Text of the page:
Secrecy

Hutton Inquiry Hears Kelly Tape

The official Hutton Inquiry in England is posting daily transcripts and other evidence related to its investigation into the circumstances surrounding the death of Dr. David Kelly, who died of an apparent suicide after he was identified as a source for news stories alleging that the British government "sexed up" its weapons dossier on Iraq.

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Pentagon Moves To Contain US Troop Complaints

"After several troops made some highly publicized negative comments to the media about the war effort in Iraq, the Pentagon has taken steps to keep the frustrations of both soldiers and their families out of reports," PR Week reports. "According to a story in the July 25 edition of Stars and Stripes, the military appears to be curtailing its much-touted embedded-journalist program, which has allowed reporters almost unfettered access to military units throughout the war and occupation.

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28 Pages

The New Republic has interviewed an official who has read the 28 pages that the Bush administration is withholding from the recent congressional report on September 11. According to the official, the still-classified section of the report documents connections between the 9-11 terrorist attack and "the very top levels of the Saudi royal family. ... This week, Saudi Foreign Minister Saud Al Faisal flew to Washington for a hastily convened meeting with President Bush.

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Payback

After retired diplomat Joe Wilson exposed the dishonesty of White House claims about Iraqi attempts to buy uranium in Niger, senior administration officials retaliated by outing his wife, an undercover CIA agent. Senator Charles Schumer is calling for an investigation, pointing out that it is a felony to leak a CIA agent's identity.

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Dissent in Stars and Stripes

"As frustration over their lengthening deployment grows among troops in Iraq, soldiers are smacking head-on into limits on their public speech," writes Steve Liewer, a correspondent for the European version of Stars and Stripes magazine. Troops interviewed in Germany and Iraq say they have been briefed to refer questions to a public affairs specialist and that soldiers have been getting in trouble for speaking out. "I'm not comfortable telling you what I really think, and I'm not going to lie to you, so it's better if I just don't say anything," said one soldier.

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Shut Up and Fight

General John Abizaid, the new chief of U.S. Central Command, has issued a threat aimed at U.S. soldiers who complain publicly about the situation in Iraq. "Some U.S. troops in Iraq have complained publicly about the uncertainty of when they are returning home," write Will Dunham and Michael Georgy. "A group of soldiers aired their concerns on U.S. television on Wednesday, speaking of poor morale and disillusionment with Defense Secretary Donald Rumsfeld.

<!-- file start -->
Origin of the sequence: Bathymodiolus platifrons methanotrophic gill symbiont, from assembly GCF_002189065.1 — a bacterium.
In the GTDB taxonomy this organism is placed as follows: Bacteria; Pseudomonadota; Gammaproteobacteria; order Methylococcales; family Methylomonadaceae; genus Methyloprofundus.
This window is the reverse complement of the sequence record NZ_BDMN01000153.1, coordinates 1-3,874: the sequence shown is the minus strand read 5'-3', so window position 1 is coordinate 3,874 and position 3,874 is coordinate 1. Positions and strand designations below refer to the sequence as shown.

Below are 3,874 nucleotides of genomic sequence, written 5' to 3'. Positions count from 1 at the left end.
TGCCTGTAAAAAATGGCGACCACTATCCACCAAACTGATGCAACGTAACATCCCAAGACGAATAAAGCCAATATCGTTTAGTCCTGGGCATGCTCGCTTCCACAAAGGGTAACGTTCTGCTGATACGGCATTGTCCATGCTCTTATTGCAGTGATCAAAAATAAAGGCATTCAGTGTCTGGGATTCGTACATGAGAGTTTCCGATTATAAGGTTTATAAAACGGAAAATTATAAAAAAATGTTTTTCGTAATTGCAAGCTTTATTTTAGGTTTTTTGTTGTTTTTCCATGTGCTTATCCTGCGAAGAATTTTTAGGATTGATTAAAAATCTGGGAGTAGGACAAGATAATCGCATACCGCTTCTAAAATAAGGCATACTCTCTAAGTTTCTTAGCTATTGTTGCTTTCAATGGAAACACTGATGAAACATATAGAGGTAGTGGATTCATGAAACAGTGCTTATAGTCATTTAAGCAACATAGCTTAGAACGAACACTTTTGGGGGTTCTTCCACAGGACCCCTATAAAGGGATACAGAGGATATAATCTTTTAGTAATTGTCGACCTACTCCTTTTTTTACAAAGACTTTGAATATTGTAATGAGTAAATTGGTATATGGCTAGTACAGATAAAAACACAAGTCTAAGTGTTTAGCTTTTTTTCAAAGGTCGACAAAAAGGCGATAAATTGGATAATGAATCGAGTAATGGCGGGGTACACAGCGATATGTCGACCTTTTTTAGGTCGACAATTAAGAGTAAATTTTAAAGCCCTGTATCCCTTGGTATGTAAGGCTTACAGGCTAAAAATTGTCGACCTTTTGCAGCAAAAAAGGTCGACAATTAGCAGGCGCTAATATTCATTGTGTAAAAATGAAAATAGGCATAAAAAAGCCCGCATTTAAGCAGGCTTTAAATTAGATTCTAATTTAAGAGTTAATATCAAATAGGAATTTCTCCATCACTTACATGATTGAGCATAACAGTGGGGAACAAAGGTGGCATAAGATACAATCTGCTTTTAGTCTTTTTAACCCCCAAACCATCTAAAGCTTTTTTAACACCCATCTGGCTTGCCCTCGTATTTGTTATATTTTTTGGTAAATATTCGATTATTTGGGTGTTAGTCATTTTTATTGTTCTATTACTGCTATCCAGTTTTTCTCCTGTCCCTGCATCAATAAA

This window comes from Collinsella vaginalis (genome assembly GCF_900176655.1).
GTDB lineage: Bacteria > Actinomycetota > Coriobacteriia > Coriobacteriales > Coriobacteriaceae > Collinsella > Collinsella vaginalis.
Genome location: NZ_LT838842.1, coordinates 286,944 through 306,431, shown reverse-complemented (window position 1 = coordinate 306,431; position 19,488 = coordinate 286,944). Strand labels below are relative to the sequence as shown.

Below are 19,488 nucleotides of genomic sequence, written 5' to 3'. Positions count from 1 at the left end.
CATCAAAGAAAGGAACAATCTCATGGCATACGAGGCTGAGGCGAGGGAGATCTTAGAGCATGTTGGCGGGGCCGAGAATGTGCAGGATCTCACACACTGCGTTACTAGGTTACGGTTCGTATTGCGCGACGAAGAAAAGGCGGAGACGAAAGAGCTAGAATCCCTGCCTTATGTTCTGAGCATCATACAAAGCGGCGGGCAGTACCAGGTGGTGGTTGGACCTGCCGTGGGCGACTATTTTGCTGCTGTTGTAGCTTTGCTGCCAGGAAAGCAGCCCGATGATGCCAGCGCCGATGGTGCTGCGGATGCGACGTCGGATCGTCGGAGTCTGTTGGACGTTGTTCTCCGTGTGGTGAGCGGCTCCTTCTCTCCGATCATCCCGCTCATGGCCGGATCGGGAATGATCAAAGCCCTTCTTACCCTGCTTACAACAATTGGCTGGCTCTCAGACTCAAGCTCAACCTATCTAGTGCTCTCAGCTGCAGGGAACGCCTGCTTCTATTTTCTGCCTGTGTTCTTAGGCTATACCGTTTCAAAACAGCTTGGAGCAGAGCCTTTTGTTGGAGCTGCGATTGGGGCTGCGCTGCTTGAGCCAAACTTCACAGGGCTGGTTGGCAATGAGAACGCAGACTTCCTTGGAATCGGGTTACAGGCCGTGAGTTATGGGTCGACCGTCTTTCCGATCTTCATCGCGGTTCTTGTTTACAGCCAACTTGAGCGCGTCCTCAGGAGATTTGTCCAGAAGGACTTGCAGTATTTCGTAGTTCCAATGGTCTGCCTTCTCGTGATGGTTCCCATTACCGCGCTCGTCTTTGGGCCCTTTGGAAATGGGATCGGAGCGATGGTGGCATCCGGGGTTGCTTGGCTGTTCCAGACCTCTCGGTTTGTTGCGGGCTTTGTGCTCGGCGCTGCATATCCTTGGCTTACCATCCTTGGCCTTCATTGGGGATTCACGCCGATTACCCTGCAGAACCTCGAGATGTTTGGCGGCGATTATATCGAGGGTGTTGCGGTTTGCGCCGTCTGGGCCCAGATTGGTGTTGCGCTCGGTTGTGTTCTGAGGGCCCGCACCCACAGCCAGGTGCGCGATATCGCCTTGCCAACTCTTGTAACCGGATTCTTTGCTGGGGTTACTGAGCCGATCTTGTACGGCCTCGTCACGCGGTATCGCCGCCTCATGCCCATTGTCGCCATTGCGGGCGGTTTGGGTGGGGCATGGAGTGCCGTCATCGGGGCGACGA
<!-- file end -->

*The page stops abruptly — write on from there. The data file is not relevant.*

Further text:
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Bush's 9/11 Coverup

"While the administration of President George W. Bush is aggressively positioning itself as the world leader in the war on terrorism, some families of the Sept. 11 victims say that the facts increasingly contradict that script," reports Eric Boehlert. "The White House long opposed the formation of a blue-ribbon Sept. 11 commission, some say, and even now that panel is underfunded and struggling to build momentum.

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PR Flacks Protected Under Attorney-Client Privilege

"Litigation public relations discussions involving lawyers and public relations professionals are protected under attorney-client privilege, according to a ruling last week by U.S. District Judge Lewis Kaplan," PR trade publication the Holmes Report writes. "The ruling was hailed by public relations professionals as conferring new credibility on their role and acknowledging a reality of today's legal work.

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The Secret Plot Against Santa Claus

The Central Intelligence Agency classified and withheld from public release a 25-year-old joke item in a weekly terrorism report about the terrorist threat to Santa Claus, notes a new report on government secrecy. "The CIA's secret Santa" leads what the report calls a "lengthy compilation of declassified documents that illustrate the arbitrary and capricious decision making that all too often characterizes the U.S.

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The Secrets of 9/11

"Even as White House political aides plot a 2004 campaign plan designed to capitalize on the emotions and issues raised by the September 11 terror attacks," report Michael Isikoff and Mark Hosenball, "administration officials are waging a behind-the-scenes battle to restrict public disclosure of key events relating to the attacks.

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